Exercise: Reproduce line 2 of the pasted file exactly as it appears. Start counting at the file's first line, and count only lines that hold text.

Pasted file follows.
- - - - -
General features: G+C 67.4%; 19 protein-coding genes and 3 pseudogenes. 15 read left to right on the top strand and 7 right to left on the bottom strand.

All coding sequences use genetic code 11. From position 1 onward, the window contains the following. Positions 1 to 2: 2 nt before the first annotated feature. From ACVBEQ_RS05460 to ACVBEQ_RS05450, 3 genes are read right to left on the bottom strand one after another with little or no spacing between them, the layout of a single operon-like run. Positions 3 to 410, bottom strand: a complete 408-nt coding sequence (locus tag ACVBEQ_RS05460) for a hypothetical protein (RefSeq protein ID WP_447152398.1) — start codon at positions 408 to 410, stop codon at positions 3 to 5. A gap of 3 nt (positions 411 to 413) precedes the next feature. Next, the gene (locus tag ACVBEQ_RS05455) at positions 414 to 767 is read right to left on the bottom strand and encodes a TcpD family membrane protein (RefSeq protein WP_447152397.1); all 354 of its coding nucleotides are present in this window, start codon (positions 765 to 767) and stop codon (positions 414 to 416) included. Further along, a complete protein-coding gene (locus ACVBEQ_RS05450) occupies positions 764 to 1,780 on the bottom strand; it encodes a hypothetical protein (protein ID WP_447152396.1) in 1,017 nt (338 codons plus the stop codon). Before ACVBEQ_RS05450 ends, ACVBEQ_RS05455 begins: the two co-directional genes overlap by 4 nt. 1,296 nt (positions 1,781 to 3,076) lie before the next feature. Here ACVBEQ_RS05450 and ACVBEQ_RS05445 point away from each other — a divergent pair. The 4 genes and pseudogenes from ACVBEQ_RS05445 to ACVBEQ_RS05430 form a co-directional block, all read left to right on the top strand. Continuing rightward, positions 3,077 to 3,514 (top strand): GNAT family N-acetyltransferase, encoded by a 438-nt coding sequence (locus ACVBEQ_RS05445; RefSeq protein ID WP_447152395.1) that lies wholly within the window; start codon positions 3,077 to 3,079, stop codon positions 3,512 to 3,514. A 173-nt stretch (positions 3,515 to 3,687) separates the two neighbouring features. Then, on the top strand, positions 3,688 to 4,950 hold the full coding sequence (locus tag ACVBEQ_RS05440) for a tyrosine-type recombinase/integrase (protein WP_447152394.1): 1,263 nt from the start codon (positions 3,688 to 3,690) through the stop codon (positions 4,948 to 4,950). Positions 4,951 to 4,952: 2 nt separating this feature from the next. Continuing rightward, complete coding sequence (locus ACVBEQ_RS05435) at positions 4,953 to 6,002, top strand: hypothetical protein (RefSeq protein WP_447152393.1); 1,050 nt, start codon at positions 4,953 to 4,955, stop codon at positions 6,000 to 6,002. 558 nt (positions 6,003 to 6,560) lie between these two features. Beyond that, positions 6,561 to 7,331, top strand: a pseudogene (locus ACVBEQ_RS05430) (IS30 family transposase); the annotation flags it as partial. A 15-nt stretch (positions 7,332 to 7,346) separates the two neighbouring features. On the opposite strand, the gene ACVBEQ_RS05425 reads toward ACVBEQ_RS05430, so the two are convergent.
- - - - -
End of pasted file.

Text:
All coding sequences use genetic code 11. From position 1 onward, the window contains the following. Positions 1 to 2: 2 nt before the first annotated feature. From ACVBEQ_RS05460 to ACVBEQ_RS05450, 3 genes are read right to left on the bottom strand one after another with little or no spacing between them, the layout of a single operon-like run. Positions 3 to 410, bottom strand: a complete 408-nt coding sequence (locus tag ACVBEQ_RS05460) for a hypothetical protein (RefSeq protein ID WP_447152398.1) — start codon at positions 408 to 410, stop codon at positions 3 to 5. A gap of 3 nt (positions 411 to 413) precedes the next feature. Next, the gene (locus tag ACVBEQ_RS05455) at positions 414 to 767 is read right to left on the bottom strand and encodes a TcpD family membrane protein (RefSeq protein WP_447152397.1); all 354 of its coding nucleotides are present in this window, start codon (positions 765 to 767) and stop codon (positions 414 to 416) included. Further along, a complete protein-coding gene (locus ACVBEQ_RS05450) occupies positions 764 to 1,780 on the bottom strand; it encodes a hypothetical protein (protein ID WP_447152396.1) in 1,017 nt (338 codons plus the stop codon). Before ACVBEQ_RS05450 ends, ACVBEQ_RS05455 begins: the two co-directional genes overlap by 4 nt. 1,296 nt (positions 1,781 to 3,076) lie before the next feature. Here ACVBEQ_RS05450 and ACVBEQ_RS05445 point away from each other — a divergent pair. The 4 genes and pseudogenes from ACVBEQ_RS05445 to ACVBEQ_RS05430 form a co-directional block, all read left to right on the top strand. Continuing rightward, positions 3,077 to 3,514 (top strand): GNAT family N-acetyltransferase, encoded by a 438-nt coding sequence (locus ACVBEQ_RS05445; RefSeq protein ID WP_447152395.1) that lies wholly within the window; start codon positions 3,077 to 3,079, stop codon positions 3,512 to 3,514. A 173-nt stretch (positions 3,515 to 3,687) separates the two neighbouring features. Then, on the top strand, positions 3,688 to 4,950 hold the full coding sequence (locus tag ACVBEQ_RS05440) for a tyrosine-type recombinase/integrase (protein WP_447152394.1): 1,263 nt from the start codon (positions 3,688 to 3,690) through the stop codon (positions 4,948 to 4,950). Positions 4,951 to 4,952: 2 nt separating this feature from the next. Continuing rightward, complete coding sequence (locus ACVBEQ_RS05435) at positions 4,953 to 6,002, top strand: hypothetical protein (RefSeq protein WP_447152393.1); 1,050 nt, start codon at positions 4,953 to 4,955, stop codon at positions 6,000 to 6,002. 558 nt (positions 6,003 to 6,560) lie between these two features. Beyond that, positions 6,561 to 7,331, top strand: a pseudogene (locus ACVBEQ_RS05430) (IS30 family transposase); the annotation flags it as partial. A 15-nt stretch (positions 7,332 to 7,346) separates the two neighbouring features. On the opposite strand, the gene ACVBEQ_RS05425 reads toward ACVBEQ_RS05430, so the two are convergent.